EDITOR'S NOTE: This is the first installment in a four-day series on the viability of Montana moving up to big-time college football. The series will examine FBS schools Idaho on Friday and Boise State on Saturday. Montana's future will be the focus on Sunday.
When conference championships become so commonplace that suspense wanes, expectations are bound to change.
For 10 straight seasons, the University of Montana football team has owned the Big Sky Conference. In recent years, preseason chatter has centered not on whether the Griz will win their league, but whether they'll reach the Football Championship Subdivision (FCS) final for a sixth time.
From there, it's just a hop and a skip to the hypothetical horizon. Fans, the media, maybe even a few players and coaches wonder what it would be like running with the big dogs of college football in the Football Bowl Subdivision (FBS).
"There's no doubt I'd like to see us go up," said Gordie Fix, a prominent Montana sports booster and owner of the Press Box Casino Sports Bar. "But I don't know if people really know what it entails with extra scholarships and extra women's sports.
"Heck, the Mountain West Conference and the (old) Big West Conference - we've played those (FBS) teams and competed with them. Those coaches come up here and always say, 'You'd be right in the middle of the pack in our conference.' "
The idea of Montana moving up is not exclusive to Griz supporters. Even outsiders like Western Athletic Conference (WAC) commissioner Karl Benson know enough about Montana's situation to have formed an opinion.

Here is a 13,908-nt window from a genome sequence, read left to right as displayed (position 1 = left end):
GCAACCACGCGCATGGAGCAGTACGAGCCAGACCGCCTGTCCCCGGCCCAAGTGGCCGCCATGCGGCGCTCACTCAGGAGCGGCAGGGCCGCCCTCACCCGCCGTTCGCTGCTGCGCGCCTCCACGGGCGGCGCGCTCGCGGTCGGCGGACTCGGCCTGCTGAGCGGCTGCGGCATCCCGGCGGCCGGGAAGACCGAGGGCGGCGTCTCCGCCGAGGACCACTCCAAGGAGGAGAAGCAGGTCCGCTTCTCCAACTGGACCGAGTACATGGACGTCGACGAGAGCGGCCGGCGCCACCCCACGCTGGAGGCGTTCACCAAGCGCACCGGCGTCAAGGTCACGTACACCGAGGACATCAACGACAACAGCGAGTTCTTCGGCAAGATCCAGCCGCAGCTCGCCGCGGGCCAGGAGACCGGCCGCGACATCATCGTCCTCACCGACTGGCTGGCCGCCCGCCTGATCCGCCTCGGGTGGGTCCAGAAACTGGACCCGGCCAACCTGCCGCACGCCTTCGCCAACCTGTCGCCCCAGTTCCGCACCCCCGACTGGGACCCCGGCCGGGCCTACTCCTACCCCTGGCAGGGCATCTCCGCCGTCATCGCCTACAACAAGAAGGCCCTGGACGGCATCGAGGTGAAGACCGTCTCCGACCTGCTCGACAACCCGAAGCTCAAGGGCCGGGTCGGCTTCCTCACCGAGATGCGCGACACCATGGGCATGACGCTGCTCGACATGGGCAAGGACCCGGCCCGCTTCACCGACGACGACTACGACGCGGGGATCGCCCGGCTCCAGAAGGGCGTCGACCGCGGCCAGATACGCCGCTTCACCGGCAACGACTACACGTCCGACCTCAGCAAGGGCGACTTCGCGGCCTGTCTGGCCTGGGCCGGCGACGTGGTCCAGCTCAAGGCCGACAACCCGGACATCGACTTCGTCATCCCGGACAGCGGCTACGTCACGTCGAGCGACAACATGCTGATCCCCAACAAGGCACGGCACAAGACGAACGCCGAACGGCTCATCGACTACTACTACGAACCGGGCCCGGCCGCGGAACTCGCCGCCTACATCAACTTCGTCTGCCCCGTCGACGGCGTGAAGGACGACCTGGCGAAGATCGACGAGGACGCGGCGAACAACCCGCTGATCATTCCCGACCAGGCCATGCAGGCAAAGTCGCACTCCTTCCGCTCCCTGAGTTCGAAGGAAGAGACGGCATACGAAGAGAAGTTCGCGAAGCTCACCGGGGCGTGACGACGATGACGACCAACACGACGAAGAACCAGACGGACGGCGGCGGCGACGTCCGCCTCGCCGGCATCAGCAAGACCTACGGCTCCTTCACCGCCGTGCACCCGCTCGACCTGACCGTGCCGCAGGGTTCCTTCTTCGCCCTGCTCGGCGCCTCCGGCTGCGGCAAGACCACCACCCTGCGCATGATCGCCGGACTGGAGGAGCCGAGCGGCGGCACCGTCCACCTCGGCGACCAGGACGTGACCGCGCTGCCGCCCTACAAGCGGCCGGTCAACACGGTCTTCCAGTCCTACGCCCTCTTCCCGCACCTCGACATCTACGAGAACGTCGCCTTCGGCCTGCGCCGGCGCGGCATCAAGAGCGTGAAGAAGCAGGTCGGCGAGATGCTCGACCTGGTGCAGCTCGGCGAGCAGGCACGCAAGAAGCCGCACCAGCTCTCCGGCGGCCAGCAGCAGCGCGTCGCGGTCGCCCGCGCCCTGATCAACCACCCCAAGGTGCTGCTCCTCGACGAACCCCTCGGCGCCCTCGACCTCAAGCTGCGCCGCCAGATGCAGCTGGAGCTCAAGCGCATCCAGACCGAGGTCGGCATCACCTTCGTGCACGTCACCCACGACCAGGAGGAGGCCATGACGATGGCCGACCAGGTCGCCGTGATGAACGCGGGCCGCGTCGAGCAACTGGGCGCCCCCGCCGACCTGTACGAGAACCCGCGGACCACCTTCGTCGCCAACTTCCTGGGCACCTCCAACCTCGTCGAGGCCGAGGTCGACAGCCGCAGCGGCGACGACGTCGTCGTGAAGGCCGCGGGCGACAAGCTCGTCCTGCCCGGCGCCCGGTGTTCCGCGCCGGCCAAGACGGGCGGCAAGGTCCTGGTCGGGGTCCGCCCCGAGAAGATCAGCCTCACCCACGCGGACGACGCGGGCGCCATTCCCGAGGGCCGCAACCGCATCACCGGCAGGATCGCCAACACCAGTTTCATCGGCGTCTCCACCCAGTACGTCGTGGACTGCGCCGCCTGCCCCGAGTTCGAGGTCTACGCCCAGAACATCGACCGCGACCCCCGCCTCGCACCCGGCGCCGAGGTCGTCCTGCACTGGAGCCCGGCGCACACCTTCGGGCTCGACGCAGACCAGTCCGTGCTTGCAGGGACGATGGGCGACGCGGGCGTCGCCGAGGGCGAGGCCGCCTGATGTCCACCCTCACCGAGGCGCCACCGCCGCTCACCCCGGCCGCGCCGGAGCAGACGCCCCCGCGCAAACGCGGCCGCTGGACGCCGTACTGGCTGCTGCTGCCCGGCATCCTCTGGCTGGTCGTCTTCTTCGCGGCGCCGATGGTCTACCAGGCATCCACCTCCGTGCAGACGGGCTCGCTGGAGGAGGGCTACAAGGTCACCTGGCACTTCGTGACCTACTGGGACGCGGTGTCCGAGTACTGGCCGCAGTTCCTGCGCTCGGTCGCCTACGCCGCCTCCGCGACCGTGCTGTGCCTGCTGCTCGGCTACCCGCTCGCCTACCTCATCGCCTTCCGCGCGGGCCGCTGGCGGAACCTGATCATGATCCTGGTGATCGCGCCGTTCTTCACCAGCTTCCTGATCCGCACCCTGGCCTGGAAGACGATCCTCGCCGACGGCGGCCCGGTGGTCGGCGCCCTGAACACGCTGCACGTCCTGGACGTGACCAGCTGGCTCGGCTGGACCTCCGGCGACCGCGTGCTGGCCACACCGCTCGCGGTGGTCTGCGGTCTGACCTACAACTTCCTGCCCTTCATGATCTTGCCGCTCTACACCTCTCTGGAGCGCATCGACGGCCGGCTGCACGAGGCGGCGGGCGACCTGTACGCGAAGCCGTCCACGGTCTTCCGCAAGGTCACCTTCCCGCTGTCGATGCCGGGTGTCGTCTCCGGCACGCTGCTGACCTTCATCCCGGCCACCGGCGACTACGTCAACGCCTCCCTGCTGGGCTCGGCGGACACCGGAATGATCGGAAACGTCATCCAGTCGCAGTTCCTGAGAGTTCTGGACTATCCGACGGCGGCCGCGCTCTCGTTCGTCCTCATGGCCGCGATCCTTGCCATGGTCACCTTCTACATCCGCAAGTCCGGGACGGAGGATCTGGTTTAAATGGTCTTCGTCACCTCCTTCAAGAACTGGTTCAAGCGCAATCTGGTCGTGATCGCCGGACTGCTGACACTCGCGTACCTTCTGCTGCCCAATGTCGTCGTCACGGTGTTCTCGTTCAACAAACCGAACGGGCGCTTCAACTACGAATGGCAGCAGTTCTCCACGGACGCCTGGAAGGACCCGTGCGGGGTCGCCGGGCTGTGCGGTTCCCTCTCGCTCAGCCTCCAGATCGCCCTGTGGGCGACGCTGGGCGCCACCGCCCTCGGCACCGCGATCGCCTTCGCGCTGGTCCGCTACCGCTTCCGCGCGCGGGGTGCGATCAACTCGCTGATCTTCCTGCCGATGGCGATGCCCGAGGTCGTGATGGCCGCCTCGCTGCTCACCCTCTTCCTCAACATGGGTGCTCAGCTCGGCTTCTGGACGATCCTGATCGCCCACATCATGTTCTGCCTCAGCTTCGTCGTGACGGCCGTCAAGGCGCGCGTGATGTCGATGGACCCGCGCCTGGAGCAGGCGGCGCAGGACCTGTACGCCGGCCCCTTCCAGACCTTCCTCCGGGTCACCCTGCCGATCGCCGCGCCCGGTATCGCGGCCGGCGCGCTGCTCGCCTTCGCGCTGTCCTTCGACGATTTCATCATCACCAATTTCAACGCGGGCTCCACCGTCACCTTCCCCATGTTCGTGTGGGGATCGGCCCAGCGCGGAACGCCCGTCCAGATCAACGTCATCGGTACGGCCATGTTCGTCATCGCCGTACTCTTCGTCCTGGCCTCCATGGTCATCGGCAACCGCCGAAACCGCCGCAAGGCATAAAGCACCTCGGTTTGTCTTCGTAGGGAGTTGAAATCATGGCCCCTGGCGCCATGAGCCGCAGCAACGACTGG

"Montana has established an infrastructure that is better than some WAC schools," he said. "History shows there has been a migration of Big Sky schools that have ended up in the WAC, from Nevada to Boise State to Idaho."
Montana athletic director Jim O'Day believes the Griz are right where they belong and enjoy being "the bigger fish in a smaller pond." Robin Selvig, one of the most respected basketball coaches in the nation and skipper for the Lady Griz the past 30 years, feels the same way.
"I don't think it would be good, especially for football," Selvig said. "I just think they've got a great situation right now.
"I like the idea of traditional rivalries, all the history. I don't see any advantages for us being in the WAC. It wouldn't be the end of the world for basketball because there are some schools with traditional ties. But you've got a sold-out (football) stadium. Why mess up a great thing?"
Even if everything was in place, the Griz still couldn't make the move to big-time college football. Not until 2012-13 when an NCAA moratorium is lifted on ambitious FCS teams.
In the meantime, Montana would need to come up with funding for two more women's sports - complete with locker room and practice facilities - 20 additional football scholarships and several more assistant football coaches.
Until that day, Montana fans will continue to ask the same tired questions of their beloved Griz juggernaut, which at times seems to have outgrown its Big Sky rivals.
"I would like to see it more competitive," Big Sky commissioner Doug Fullerton said. "But Montana has the absolute best football situation. Maybe the best in all of the (FCS) except Appalachian State."
When the Griz line up to play at Washington-Grizzly Stadium on Saturdays, it's as if Montana stands still. Even the state's most prominent politicians show up to root for Griz teams heaping with homegrown talent.